by which he indicates the effect and force of education is singularly happy and appropriate; the hint is taken from Aristotle, who affirms that in a block of marble the statue which the sculptor ultimately produces is merely concealed, and that the effect of his art is only to remove the surrounding matter which hides the beauteous figure from the view. “ What sculpture is to a block of marble,” says Addison, “ education is to a hu. man soul. We see it sometimes only begun to be chipped; sometimes rough-hewn, and but just sketched into an human figure; sometimes we see the man appearing distinctly in all his limbs and features, sometimes we find the figure wrought up to a great elegancyt; but seldom meet with any to which the hand of a Phidias or Praxiteles could not give several nice touches and finishings*.”

The relations, also, which subsist in general society, and to the due observance of which the state owes all its importance and prosperity, have attracted much of his attention; and the obligations of the minister, the citizen, the master, and the servant, are laid down with great strength and precision. No man performed the duties of a public station with more industry and integrity than Addison himself; we have seen that he

* Spectator, No 215.

never would 'receive more than his accustomed fee; and he is known to have sought every opportunity of assisting and forwarding the interests of those whose merit and impoverished circumstances more particularly entitled them to his notice. In short, his admirable paper in the Spectator on the Duties of Office *, may be considered as a faithful comment on his own practice ; those "possessed with honest minds," he observes,"will consider poverty as a recommendation in the person who applies himself to them, and make the justice of his cause the most powerful solicitor in his behalf. A man of this temper, when he is in a post of business, becomes a blessing to the public. He patronises the orphan and the widow, assists the friendless, and guides the ignorant. He does not reject the person's pretensions who does not know how to explain them, or refuse doing a good office for a man because he canuot pay the fee of it. In short, though he regulates himself in all his proceedings by justice and equity, he finds a thousand occasions for all the good-natured offices of generosity and compassion.” And again, speaking of the minister who suffers himself to be corrupted by pecuniary temptation, “such an one,” he proceeds,“is the man who, upon any pretence whatsoever, receives more than what is the stated and unquestioned fee of his office. Gratifications, tokens of thankfulness, dispatch-money, and the like specious terms, are the pretences under which corruption very frequently shelters itself. An honest man will, however, look on all these methods as unjustifiable, and will enjoy himself better in a moderate fortune that is gained with honour and reputation, than in an overgrown estate that is cankered with the acquisitions of rapine and exaction.”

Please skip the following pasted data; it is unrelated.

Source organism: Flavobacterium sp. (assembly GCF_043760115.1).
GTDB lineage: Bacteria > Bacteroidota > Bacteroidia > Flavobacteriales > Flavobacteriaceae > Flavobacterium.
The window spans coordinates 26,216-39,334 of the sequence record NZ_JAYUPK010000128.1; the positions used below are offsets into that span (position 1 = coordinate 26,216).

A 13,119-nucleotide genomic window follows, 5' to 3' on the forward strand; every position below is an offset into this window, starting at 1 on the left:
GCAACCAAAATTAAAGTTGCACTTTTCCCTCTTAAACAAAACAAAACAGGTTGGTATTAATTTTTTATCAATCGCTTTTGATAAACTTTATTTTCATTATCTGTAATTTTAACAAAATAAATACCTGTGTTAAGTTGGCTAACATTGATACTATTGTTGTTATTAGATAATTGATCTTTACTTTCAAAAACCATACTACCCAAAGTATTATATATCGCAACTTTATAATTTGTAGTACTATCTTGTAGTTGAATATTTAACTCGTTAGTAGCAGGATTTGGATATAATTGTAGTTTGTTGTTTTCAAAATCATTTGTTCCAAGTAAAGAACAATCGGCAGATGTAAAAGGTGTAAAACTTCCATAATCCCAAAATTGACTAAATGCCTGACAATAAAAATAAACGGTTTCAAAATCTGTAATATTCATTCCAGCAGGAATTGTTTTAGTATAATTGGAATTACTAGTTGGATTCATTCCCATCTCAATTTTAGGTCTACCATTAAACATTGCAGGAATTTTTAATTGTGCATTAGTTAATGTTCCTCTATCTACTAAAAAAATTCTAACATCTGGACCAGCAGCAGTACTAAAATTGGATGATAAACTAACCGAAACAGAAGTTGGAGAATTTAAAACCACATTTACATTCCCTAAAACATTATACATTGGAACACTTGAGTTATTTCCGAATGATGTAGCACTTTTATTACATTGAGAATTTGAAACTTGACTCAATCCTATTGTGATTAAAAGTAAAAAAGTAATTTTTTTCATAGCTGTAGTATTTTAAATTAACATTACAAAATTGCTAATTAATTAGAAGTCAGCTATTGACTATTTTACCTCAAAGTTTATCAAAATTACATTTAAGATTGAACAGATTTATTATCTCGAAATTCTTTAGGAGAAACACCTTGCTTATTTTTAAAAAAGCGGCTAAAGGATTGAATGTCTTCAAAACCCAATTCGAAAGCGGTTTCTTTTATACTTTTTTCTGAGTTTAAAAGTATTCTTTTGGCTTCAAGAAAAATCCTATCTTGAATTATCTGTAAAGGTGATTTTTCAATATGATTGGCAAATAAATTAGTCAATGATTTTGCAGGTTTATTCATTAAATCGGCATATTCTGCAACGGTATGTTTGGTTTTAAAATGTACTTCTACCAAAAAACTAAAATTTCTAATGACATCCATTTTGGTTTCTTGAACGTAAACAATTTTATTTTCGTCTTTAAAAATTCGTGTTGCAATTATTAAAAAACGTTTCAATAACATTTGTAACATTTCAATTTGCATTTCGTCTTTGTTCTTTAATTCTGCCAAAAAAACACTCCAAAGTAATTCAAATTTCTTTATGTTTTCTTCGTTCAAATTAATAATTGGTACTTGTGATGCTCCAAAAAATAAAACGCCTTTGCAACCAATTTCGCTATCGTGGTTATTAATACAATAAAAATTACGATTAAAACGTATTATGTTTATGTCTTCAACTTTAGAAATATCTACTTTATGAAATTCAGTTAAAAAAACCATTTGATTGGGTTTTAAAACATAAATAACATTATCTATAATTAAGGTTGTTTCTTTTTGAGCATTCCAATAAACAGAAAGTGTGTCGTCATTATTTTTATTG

* Spectator, No 469.